The American Mastiff was developed by breeding an English Mastiff with the Anatolian Shepherd. Luckily this giant dog is not aggressive and most often is pretty laid back, with a stubborn streak. While they may be kind and gentle, with hearts of gold, this may not be the breed for you if you’re a first-time dog owner.
American Mastiff History
The American Mastiff was developed in the late 1980s in Ohio by breeding an English Mastiff and an Anatolian Shepherd. The American Kennel Club, and many Mastiff enthusiasts, do not recognize the breed as a purebred.
There is a class of dog called mastiffs as well as a breed called Mastiff. Since the Mastiff is English in origin, to avoid confusion many call the breed the English Mastiff. There is evidence of mastiffs from ancient Egypt, Greece, Rome, China, and Tibet. Julius Caesar is said to have brought back British mastiffs after invading Britain in 55 B.C. and had them battle wild beasts and gladiators in the area.
The English Mastiff as we know it today, gained popularity in medieval England where they were used as big-game hunters, guard dogs, and war dogs. By the end of WWII only 14 remained in the entire country. It was lucky that there were purebreds in the United States that were of good stock, and they were sent back to revive the breed.
American Mastiff Characteristics
The American Mastiff is an extra-large dog that can grow to be 36 inches tall and weighing in at 200 pounds, which is still smaller than their English relatives. Their muzzles are also smaller and have less wrinkles than the English version, but the same jowly expression.
Their coats are fawn, brown, or brindle with a medium length and density to their hair. One of the biggest differences in characteristics is that they have a drier mouth. This means that they do not drool as much as their parent breeds do.
American Mastiff Temperament/Personality
The American Mastiff is a docile breed, unless its family and home are under threat. They are brave and unwavering when it comes to protecting their families. These giants are only intimidating to those who do not know the true nature of them. American Mastiffs don’t like to be along and can even become clingy to their people. They are kind and gentle and seem to have all the patience in the world when it comes to children and can get along with other dogs and pets.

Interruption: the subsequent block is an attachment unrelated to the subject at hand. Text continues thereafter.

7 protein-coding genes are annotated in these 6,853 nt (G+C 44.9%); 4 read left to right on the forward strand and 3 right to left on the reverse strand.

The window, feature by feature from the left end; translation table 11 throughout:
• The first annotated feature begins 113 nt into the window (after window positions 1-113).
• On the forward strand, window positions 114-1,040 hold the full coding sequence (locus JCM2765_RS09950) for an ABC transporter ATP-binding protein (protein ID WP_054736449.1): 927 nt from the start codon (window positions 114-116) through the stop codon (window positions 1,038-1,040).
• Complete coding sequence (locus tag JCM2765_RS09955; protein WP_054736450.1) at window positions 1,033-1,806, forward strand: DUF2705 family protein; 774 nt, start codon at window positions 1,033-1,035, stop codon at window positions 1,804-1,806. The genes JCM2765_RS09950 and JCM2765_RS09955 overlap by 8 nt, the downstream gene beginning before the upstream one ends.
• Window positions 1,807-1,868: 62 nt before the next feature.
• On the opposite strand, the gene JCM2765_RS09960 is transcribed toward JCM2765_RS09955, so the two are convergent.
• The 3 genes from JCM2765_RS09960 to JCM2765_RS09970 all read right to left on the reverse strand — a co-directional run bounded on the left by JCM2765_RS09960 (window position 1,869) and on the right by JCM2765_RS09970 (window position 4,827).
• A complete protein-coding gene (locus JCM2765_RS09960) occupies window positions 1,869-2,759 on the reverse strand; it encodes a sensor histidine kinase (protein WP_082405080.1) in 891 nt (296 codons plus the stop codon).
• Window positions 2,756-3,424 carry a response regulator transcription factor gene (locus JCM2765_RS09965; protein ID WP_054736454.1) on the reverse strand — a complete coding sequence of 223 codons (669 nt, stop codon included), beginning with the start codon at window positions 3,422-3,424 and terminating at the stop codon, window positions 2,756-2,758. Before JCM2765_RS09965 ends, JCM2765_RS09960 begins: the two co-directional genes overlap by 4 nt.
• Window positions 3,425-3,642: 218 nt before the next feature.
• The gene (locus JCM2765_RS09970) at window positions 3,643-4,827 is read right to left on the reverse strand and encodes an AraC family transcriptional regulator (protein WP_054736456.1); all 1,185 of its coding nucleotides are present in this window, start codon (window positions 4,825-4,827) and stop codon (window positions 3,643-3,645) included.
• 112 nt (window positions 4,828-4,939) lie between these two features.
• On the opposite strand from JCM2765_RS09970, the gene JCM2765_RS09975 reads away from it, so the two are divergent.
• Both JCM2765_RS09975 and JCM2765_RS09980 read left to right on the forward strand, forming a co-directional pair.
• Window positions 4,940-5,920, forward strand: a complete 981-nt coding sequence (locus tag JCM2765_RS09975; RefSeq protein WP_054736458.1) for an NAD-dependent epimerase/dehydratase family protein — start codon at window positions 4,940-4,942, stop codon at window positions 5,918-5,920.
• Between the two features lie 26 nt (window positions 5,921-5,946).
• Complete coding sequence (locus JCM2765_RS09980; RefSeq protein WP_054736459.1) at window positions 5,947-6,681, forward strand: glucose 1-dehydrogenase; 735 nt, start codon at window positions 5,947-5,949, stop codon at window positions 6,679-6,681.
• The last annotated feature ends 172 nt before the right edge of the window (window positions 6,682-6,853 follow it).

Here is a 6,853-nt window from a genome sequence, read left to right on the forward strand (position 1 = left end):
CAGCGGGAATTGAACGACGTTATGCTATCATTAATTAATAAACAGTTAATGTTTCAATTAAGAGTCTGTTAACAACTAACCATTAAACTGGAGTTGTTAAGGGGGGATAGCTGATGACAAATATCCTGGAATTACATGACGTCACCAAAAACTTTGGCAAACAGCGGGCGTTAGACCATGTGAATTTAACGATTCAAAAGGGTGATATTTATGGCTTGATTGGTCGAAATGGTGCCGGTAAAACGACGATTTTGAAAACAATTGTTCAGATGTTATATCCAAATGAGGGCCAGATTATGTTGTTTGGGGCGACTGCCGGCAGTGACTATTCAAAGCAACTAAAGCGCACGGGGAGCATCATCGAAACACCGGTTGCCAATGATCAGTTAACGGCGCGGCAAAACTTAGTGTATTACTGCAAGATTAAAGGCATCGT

American Mastiffs are not known for their lady-like etiquette, and it can sometimes take a while to getting used to the flatulence, snoring, shedding and some slobber.
Caring for American Mastiff
Surprisingly, for a dog the size of an American Mastiff, there isn’t a lot of maintenance and care required, above regular maintenance that is needed for all breeds. However, due to their size, any maintenance is bound to take longer.
American Mastiff Nutrition
American Mastiffs should be fed at least 4 cups of high-quality kibble, split into two meals daily. Look for kibble with high protein and adjust the food amount if you notice your dog getting too heavy as this breed tend to gain weight.
American Mastiff Grooming
There’s a little bit of grooming that goes along with an American Mastiff, but I don’t think that’s a surprise to anyone. They rarely need bathing, generally, a wipe down with a wet cloth will be enough. They do require their mouths to be wiped after eating and drinking to prevent drool, as well as reducing moisture and the chances of getting a bacterial infection.
They only need brushing about once a week, though you may want to add a brushing session during their heavy shedding phase. Brushing is one activity that will take longer due to their size, thankfully it’s an activity that they enjoy and it’s a great bonding time for the two of you.
American Mastiff Activity Levels
American Mastiffs can be lazy dogs however, they do need some exercise. It is recommended that you take them out for a walk at least two times a day. They will not need the mileage, or vigorous exercise, that some larger, more energetic breeds need.
In addition to physical activity, American Mastiffs require regular mental stimulation as well, otherwise they can become nervous and destructive.
American Mastiff Maintenance
Once a week check your American Mastiff’s ears for moisture and any dirt or debris and clean them. Regular oral care and nail trimming should be a part of their regular maintenance as well.
American Mastiff Health
The biggest concern for American Mastiffs is joint dysplasia. You can help reduce the chances of this ocurring by limiting their exercise time and intensity when they are puppies, as well as eliminating as much as possible the amount of running and jumping they do.
They have also been known to occasionally have skin problems, foreleg lameness, eye problems, and hyperthyroidism.
Breeds Similar to American Mastiff
- English Mastiff
- Anatolian Shepherd
- Neapolitan Mastiff
- Spanish Mastiff
- Tibetan Mastiff
- Pyrenean Mastiff